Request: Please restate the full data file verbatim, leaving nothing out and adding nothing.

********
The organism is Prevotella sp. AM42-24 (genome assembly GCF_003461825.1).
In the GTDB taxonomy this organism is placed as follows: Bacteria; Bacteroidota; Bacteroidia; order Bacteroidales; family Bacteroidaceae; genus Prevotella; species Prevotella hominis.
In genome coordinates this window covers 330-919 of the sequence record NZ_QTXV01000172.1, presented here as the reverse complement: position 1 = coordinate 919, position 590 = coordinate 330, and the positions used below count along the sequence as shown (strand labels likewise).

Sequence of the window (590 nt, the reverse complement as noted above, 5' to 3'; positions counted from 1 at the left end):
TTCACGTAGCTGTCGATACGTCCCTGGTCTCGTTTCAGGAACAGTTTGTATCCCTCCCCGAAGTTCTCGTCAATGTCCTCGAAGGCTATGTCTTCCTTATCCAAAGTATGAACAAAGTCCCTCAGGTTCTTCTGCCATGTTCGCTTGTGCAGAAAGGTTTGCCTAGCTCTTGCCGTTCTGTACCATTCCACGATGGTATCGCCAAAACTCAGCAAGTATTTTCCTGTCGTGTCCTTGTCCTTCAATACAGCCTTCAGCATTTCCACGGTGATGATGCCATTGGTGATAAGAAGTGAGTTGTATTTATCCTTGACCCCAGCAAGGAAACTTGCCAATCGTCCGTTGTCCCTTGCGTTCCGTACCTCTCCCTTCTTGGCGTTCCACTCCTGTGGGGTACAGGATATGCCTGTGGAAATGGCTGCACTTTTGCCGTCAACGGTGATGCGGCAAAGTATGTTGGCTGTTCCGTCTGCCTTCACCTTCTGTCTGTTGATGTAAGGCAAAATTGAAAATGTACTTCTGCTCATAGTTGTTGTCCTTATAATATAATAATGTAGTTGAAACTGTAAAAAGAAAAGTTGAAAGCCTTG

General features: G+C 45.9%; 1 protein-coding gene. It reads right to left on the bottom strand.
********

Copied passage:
The organism is Prevotella sp. AM42-24 (genome assembly GCF_003461825.1).
In the GTDB taxonomy this organism is placed as follows: Bacteria; Bacteroidota; Bacteroidia; order Bacteroidales; family Bacteroidaceae; genus Prevotella; species Prevotella hominis.
In genome coordinates this window covers 330-919 of the sequence record NZ_QTXV01000172.1, presented here as the reverse complement: position 1 = coordinate 919, position 590 = coordinate 330, and the positions used below count along the sequence as shown (strand labels likewise).

Sequence of the window (590 nt, the reverse complement as noted above, 5' to 3'; positions counted from 1 at the left end):
TTCACGTAGCTGTCGATACGTCCCTGGTCTCGTTTCAGGAACAGTTTGTATCCCTCCCCGAAGTTCTCGTCAATGTCCTCGAAGGCTATGTCTTCCTTATCCAAAGTATGAACAAAGTCCCTCAGGTTCTTCTGCCATGTTCGCTTGTGCAGAAAGGTTTGCCTAGCTCTTGCCGTTCTGTACCATTCCACGATGGTATCGCCAAAACTCAGCAAGTATTTTCCTGTCGTGTCCTTGTCCTTCAATACAGCCTTCAGCATTTCCACGGTGATGATGCCATTGGTGATAAGAAGTGAGTTGTATTTATCCTTGACCCCAGCAAGGAAACTTGCCAATCGTCCGTTGTCCCTTGCGTTCCGTACCTCTCCCTTCTTGGCGTTCCACTCCTGTGGGGTACAGGATATGCCTGTGGAAATGGCTGCACTTTTGCCGTCAACGGTGATGCGGCAAAGTATGTTGGCTGTTCCGTCTGCCTTCACCTTCTGTCTGTTGATGTAAGGCAAAATTGAAAATGTACTTCTGCTCATAGTTGTTGTCCTTATAATATAATAATGTAGTTGAAACTGTAAAAAGAAAAGTTGAAAGCCTTG

General features: G+C 45.9%; 1 protein-coding gene. It reads right to left on the bottom strand.